Molochio is a small village in southern Italy. It has a population of 2,000 and there is something unusual about it: it has the highest number of centenarians in the world. Until recently, there were four; now there are two, but it is still one of the most significant statistics on the planet.
Valter Longo's parents come from this area. He has become one of the top experts in the world on the study of longevity, and not only in the south of Italy: his research has also taken him to Okinawa in Japan, Russia and Ecuador. However, it was in his parents' village that Valter started his research, together with the University of Calabria, to find out why some people live for over 100 years.
He has published the results of his research in a book 'The Longevity Diet'. The profits from the book are being donated to the Create Cares Foundation.
“Someone whose weight is correct should eat three times a day, and if they are overweight they should eat twice, although they can have a snack as well,” he says. He also advocates a fasting-type diet for four days at least twice a year, to readjust the immune system, and says people should return to eating the most natural products, including vegetables, fish, olive oil and dried fruits. Never red meat. “The protein content of any meat is linked to an increased mortality, cancer and cardiovascular illnesses,” he insists.
Of course, all types of sugar should be eradicated from the diet. Longo, who is also the director of the Institute of Longevity at the Gerontology faculty of Southern California University, says that everything he proposes has been passed by a laboratory and tested by a trial group.
“People invent diets because they make money. And some are excellent. In Italy we have one which was designed by a pharmacist. The way this person has become famous is by saying “eat what you fancy”. Is there any scientific basis for that? No. You have to identify the real professionals from those who aren't. When someone is going to have a knee operation, they don't go to just any surgeon, but for some reason when anyone talks about eating, people believe them,” he says.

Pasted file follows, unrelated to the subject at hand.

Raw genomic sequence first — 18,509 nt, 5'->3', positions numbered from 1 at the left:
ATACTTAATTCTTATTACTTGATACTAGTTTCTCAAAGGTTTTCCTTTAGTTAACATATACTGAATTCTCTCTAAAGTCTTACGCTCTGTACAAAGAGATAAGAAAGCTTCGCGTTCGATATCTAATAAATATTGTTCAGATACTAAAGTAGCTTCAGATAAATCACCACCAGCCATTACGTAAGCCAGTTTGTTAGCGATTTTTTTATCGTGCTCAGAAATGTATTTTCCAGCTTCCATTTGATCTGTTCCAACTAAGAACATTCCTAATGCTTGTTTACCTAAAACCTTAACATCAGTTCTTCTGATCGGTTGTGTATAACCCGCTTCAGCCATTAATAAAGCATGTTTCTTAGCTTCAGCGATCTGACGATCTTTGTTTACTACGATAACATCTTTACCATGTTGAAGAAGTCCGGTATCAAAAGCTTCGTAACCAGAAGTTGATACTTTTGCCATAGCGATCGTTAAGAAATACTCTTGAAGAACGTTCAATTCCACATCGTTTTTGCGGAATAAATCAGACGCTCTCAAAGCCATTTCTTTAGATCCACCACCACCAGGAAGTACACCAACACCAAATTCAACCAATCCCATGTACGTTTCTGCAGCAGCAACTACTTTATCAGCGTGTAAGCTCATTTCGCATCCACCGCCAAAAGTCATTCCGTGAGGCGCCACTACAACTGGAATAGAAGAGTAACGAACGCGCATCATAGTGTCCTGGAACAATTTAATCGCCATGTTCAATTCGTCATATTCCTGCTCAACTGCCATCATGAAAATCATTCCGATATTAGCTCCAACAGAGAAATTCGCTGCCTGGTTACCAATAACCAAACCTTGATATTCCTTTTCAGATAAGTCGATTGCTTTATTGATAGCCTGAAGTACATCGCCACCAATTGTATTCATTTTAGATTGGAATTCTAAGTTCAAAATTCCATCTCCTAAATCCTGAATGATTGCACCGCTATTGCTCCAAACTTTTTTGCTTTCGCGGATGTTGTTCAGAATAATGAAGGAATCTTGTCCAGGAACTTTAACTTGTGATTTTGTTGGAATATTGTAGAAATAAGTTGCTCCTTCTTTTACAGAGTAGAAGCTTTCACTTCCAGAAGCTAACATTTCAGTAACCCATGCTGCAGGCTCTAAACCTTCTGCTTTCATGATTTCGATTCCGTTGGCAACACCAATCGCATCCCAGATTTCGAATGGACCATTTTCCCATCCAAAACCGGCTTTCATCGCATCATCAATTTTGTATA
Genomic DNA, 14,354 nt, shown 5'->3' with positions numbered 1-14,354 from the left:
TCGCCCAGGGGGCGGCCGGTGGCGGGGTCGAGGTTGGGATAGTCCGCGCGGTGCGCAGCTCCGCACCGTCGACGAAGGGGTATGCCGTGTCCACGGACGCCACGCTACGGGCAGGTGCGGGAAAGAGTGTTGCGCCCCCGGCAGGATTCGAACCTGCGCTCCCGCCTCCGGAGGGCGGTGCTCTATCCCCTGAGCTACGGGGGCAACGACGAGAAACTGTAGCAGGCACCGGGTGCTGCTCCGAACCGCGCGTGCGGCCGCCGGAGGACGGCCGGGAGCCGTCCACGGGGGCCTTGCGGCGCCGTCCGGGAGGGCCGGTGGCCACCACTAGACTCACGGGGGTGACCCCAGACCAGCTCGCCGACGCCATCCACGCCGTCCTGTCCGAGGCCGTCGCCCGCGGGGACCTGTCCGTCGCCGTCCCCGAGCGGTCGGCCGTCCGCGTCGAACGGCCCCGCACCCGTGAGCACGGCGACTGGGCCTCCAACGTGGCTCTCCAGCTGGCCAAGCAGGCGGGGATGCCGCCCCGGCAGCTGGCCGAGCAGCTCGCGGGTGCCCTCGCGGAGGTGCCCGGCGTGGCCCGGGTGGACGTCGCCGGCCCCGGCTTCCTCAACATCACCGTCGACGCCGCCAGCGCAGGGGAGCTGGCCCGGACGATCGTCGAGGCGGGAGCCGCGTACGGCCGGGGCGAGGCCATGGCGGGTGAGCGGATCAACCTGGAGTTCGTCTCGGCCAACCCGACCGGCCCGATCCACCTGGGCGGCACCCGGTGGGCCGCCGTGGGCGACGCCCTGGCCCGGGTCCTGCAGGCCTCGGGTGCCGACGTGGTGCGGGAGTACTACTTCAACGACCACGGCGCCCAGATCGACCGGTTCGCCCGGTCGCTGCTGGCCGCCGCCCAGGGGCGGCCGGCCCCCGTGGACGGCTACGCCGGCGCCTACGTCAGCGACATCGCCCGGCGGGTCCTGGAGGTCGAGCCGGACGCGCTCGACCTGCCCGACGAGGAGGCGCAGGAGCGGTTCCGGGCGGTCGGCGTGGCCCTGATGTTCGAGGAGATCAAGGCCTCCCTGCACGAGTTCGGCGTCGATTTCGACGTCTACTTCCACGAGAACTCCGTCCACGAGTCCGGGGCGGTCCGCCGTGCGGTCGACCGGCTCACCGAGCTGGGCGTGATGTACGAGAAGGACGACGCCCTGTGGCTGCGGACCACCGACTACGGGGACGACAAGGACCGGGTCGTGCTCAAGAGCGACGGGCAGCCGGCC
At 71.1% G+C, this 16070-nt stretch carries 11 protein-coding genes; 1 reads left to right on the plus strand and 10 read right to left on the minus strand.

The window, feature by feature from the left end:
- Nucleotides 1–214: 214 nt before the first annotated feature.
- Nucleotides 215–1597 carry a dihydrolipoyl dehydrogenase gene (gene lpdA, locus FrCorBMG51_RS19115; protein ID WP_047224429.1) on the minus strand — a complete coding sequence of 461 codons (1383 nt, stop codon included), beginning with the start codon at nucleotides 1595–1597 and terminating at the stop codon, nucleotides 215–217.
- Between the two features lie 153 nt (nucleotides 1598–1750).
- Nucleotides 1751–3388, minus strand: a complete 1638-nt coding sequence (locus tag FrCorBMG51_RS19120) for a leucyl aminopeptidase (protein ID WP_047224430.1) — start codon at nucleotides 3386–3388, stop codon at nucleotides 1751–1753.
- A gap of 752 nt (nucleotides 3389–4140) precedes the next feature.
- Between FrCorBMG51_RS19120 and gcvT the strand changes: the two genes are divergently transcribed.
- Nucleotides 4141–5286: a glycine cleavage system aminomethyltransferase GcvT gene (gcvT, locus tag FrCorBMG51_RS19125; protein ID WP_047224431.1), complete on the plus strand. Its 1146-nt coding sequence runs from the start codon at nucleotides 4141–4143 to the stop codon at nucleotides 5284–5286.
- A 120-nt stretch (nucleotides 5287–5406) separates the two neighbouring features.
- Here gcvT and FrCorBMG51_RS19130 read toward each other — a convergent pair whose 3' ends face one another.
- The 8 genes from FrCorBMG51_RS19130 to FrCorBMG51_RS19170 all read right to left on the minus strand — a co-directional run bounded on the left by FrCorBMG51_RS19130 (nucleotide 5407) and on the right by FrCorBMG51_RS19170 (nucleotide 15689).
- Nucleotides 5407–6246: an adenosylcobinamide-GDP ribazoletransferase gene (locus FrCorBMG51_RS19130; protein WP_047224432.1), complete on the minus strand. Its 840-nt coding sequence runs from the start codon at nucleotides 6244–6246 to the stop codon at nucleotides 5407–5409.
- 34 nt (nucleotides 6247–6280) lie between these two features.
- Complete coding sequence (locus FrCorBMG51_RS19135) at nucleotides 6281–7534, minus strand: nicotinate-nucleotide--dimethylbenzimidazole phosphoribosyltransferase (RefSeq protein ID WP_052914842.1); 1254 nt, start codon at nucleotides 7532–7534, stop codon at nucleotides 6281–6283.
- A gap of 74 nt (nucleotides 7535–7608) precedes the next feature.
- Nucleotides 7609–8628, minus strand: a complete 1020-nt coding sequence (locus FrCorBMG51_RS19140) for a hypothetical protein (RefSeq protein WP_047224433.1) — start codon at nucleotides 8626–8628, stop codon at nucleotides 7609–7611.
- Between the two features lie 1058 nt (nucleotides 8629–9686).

In 'The Longevity Diet', Longo also destroys some myths, such as that people should eat five meals a day. “Nobody can recommend that. If someone eats five times a day they will ingest five per cent more calories a day and by the end of a year we are talking about three or four kilos. What I propose is that if someone's weight is normal they should eat three times a day and if they are over weight they should have two meals and a snack,” he explains. “What we do is ask the patient what they want to eat, and then tell them that they can have 70 per cent of it and not the other 30 per cent. We ask them not to eat certain foods.”
Longo also raises doubts about the Mediterranean diet. “It only reduces the risk of some illnesses by between six and 13 per cent,” he says. Much less than, for example, the normal diet of the people of Okinawa. Also, few people are really eating a Mediterranean diet. “In Italy, and in Spain it is about the same, 60 per cent of people believe they follow a Mediterranean diet, but only 10 per cent of them are doing it properly,” he says.